Global Spread of CCP Virus Set to Crush China’s Recovery

March 24, 2020 Updated: March 24, 2020

News Analysis

China’s economy “fell off a cliff” during the initial outbreak of the CCP virus, and it now faces recovery risks as its international customers are affected by the global pandemic, according to Inkstone News, a China-focused online newspaper platform.

China economic policy advisor Zhang Yansheng had tried to reassure Wall Street analysts in mid-February that the virus outbreak would only cause a modest reduction in China’s 2020 GDP growth to “around 6 percent,” versus 6.1 percent expansion in 2019. China also claimed to be opening factories, airports, and ports to resume exports in hopes of gaining market share from customers hobbled by the CCP (Chinese Communist Party) virus.

The Epoch Times refers to the novel coronavirus, which causes the disease COVID-19, as the CCP virus because the Chinese Communist Party’s coverup and mismanagement allowed the virus to spread throughout China and create a global pandemic.

But Inkstone News reported that China’s economy in the first two months of 2020 saw fixed-asset investment plunge 24.5 percent; consumption tank 20.5 percent; industrial production dive 13.5 percent; and energy consumption sink at the fastest rate in 5 years.

The Chinese regime’s suppression of information and delayed response to the initial outbreak of the CCP virus created an epidemic across China and unleashed the first global mass pandemic since the 1918 influenza.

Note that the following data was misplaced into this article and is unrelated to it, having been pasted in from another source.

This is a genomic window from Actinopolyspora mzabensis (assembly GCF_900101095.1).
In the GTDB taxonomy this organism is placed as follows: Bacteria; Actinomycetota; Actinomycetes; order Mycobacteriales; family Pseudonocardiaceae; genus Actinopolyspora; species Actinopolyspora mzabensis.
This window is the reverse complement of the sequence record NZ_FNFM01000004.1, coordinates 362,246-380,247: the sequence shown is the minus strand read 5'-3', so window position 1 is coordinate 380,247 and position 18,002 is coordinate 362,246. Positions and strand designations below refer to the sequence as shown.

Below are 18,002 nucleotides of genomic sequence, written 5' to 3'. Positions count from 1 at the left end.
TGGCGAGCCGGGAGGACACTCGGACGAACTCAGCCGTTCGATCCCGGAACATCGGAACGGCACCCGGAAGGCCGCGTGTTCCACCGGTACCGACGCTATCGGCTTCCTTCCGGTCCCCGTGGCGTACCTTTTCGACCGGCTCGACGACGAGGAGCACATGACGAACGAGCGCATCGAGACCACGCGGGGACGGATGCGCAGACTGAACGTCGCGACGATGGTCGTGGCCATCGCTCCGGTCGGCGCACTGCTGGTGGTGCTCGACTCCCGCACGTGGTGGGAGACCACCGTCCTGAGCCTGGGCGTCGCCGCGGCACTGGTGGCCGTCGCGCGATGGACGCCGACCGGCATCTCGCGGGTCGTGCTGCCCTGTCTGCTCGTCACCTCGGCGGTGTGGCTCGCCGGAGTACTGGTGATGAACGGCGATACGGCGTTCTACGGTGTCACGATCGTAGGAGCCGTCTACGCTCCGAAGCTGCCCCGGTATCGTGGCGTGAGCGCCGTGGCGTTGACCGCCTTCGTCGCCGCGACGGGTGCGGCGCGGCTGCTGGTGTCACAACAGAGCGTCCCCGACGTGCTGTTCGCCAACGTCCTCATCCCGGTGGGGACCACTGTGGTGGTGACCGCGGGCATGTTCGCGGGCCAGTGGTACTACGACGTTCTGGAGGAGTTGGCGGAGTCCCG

Goldman Sachs responded to China’s lack of candor by slashing GDP growth estimates for the first quarter to negative 9 percent. Both Goldman Sachs and Morgan Stanley warn that the combination of a supply-side shock from China’s shutdown coupled with the demand-side shock from the global pandemic lockdown means that China will be on the verge of suffering its first annual economic contraction since 1976.

Global consumer demand for China exports took a first level hit from the negative wealth effect associated with $27 trillion in stock market losses between Jan. 20 and March 19. Those losses came despite the fact that the U.S. Federal Reserve, Bank of England and European Central Bank injected about $3 trillion of emergency liquidity into banks.

But consumer demand for China exports is about to take an even bigger secondary hit as nations across the globe implement social distancing and business lockdowns to curb the spread of the CCP virus.

Some experts predict U.S. job losses for April will fall between 500,000 and 5 million. James Bullard, president of the St. Louis branch of the U.S. Federal Reserve Bank, predicts that second quarter GDP could plunge by 50 percent, driving the U.S. unemployment rate up by 30 percent. Such losses would be about three times the peak of 10.2 percent unemployment in the 2009 Great Recession, and more than the 24.5 percent unemployment rate of the Great Depression in 1933.